His Excellency the President of the Republic of South Africa in his State of the Nation Address provided us with guidance and leadership on the policy position of the African National Congress on Radical Economic Transformation.
Radical Economic Transformation is a fundamental change in the structure, systems, institutions and patterns of ownership, management and control of the economy in favour of all South Africans, especially the poor, the majority of whom are African and female.
The central question to us as a Department of Public Works is how we respond to this challenge and directive.
In response to this we are focusing on the transformation in the Construction and Property Sector which has started in earnest and is gaining momentum. In order for us to speed up efforts on the the radical economic transformation agenda, we will during this financial year move from planning to implementation by:
- Finalisation of the Baseline Study on the Transformation of the Property Sector
- Obtaining approval on the Sector Codes from the Ministry of Trade and Industry
- Launching of the Construction Sector Codes and Charter
- Integrating all initiatives aimed at transforming the procurement processes to be in line with the Charter
In the built industry we are focusing on promoting skills development through the Skills Pipeline Strategy in order to support the roll out of infrastructure delivery in the country and address skills shortage in the built environment which remains a challenge.
We also implemented in the financial year under review a programme to place interns for work place training working in partnership with the Universities of Technologies and the private sector.
As part of strengthening our work and supporting our mandate, professional councils and entities have been established; and among others we have passed the CBE Act, CIDB Amendment and other pieces of legislation over the years to professionalize the construction and built environment sector.
Key to this is the need for us to deal with the challenges that we still need to overcome in the governance framework. To this end the Council for the Built Environment (CBE) will be hosting a Transformation Indaba on 29 August 2017 at the CSIR International Convention Centre in Gauteng.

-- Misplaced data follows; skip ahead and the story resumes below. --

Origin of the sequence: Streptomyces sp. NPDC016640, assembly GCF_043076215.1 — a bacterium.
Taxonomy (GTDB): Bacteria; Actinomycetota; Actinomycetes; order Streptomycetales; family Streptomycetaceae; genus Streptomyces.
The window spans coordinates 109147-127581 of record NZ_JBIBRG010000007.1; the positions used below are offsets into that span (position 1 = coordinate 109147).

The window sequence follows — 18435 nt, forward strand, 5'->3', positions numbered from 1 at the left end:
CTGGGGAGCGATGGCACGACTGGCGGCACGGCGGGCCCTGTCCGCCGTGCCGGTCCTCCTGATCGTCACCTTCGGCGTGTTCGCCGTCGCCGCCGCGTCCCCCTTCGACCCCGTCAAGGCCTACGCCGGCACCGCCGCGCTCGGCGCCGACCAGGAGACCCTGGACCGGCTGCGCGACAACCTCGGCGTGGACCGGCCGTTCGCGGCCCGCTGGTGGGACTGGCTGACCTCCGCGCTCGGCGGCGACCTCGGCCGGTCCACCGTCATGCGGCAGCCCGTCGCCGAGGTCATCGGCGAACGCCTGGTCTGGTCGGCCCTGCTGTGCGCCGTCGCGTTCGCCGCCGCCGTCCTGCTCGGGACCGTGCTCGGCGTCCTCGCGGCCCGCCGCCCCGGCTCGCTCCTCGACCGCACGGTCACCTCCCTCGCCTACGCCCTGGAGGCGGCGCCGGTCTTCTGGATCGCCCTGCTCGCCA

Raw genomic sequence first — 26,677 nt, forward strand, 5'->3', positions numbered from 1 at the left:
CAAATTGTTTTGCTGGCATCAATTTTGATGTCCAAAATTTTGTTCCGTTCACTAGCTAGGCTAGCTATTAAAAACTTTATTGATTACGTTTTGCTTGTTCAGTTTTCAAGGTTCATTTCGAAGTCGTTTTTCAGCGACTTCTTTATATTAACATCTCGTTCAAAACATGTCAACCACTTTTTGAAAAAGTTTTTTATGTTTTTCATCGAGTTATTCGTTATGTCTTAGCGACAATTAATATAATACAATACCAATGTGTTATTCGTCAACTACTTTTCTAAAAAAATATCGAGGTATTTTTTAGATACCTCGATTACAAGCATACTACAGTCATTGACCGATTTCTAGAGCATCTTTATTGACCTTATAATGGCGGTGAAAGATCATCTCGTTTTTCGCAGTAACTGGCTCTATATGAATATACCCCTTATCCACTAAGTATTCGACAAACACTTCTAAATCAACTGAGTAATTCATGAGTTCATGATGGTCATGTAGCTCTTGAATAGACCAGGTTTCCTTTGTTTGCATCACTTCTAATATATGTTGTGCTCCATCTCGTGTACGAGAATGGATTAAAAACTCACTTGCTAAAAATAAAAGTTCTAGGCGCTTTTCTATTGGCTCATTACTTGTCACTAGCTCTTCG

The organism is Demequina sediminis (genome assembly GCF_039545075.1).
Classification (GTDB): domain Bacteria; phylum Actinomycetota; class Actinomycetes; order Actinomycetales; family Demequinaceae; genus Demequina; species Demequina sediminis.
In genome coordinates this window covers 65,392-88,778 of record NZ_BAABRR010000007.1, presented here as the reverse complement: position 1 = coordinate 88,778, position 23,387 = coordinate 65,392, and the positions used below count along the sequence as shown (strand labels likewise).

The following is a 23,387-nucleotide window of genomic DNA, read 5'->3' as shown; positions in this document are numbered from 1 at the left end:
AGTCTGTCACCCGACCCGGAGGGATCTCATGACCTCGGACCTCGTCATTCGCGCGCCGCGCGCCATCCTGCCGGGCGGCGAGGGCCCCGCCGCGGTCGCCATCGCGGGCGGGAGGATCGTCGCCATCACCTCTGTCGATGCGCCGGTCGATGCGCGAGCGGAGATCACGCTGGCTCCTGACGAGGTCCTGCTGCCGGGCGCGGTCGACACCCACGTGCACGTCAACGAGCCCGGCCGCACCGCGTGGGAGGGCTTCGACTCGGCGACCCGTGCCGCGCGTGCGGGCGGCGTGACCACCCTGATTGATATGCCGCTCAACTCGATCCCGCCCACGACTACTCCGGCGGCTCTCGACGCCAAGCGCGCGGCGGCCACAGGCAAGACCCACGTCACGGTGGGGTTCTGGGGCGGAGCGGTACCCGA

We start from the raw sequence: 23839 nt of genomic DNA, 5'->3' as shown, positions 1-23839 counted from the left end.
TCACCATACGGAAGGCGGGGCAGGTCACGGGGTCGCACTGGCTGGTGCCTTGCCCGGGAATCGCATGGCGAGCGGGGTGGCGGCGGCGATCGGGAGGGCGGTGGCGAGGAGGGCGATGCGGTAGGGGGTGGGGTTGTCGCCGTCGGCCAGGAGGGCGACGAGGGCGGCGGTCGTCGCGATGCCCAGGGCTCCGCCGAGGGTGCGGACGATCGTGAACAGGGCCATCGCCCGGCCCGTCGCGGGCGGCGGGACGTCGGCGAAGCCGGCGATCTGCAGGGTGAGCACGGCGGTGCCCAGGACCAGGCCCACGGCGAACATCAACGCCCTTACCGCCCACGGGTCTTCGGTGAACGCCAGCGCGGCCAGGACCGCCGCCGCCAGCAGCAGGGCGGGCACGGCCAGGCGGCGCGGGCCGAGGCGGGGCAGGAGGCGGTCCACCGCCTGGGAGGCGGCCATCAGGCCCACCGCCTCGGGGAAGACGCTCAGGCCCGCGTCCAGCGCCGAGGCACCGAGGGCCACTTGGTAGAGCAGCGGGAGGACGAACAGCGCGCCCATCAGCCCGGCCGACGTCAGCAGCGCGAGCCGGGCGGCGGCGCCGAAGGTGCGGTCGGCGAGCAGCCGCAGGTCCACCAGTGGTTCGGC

The Independent Development Trust (IDT) is undergoing financial, operational and structural challenges. An interim solution is been found together with National Treasury to sustain the entity in the short to medium term while we are working on long term sustainability measures going forward.
Though strides have been made in the redistribution of land over the past 23 years, there is a need for us to accelerate progress to overcome challenges. However, there is still a need for us to finalise the Expropriation Bill with a view to realize land redistribution and disposal for socio economic development.
The distribution of agricultural land is still skewed and not representative of the demographics of the country. In South Africa today only 7.4% of agricultural land is in the hands of black people while Africans only own 1% of agricultural land.
As a democratic government we recommit ourselves to develop a sustainable economy and state infrastructure that will progressively improve the quality of life of all South Africans. In this regard, State infrastructure serves as an important socio-economic lever to exert visible impact in driving capital formation, investment growth and social development.
As a catalyst to development, the State’s immovable assets and lease portfolios, continue to hold extensive benefits and opportunities in respect of Government’s broader developmental agenda and socio-economic transformation.
Our immovable asset portfolio, is constituted of 30 097 land parcels on which 95 164 improvements are located (buildings and structures) valued at R 117 billion (excluding completed projects and assets under construction) as at January 2017. Our total lease portfolio comprises 2597 leases, with an annual projected expenditure of approximately R4 billion.
We believe that unaccounted for properties could still be traced and brought back where they belong; the State. We therefore call upon members of the public to volunteer any information they have on illegally occupied buildings, stolen and illegally transferred buildings as well as pieces of land. This will assist the government towards updating our asset base.
We have implemented a turn-around programme since 2012 to address the governance and operational challenges of the Department. The programme has started to yield results as the majority of the project deliverables are visible in the public domain. As a result of which we have achieved an improvement in the audit outcomes and levels of governance have also improved.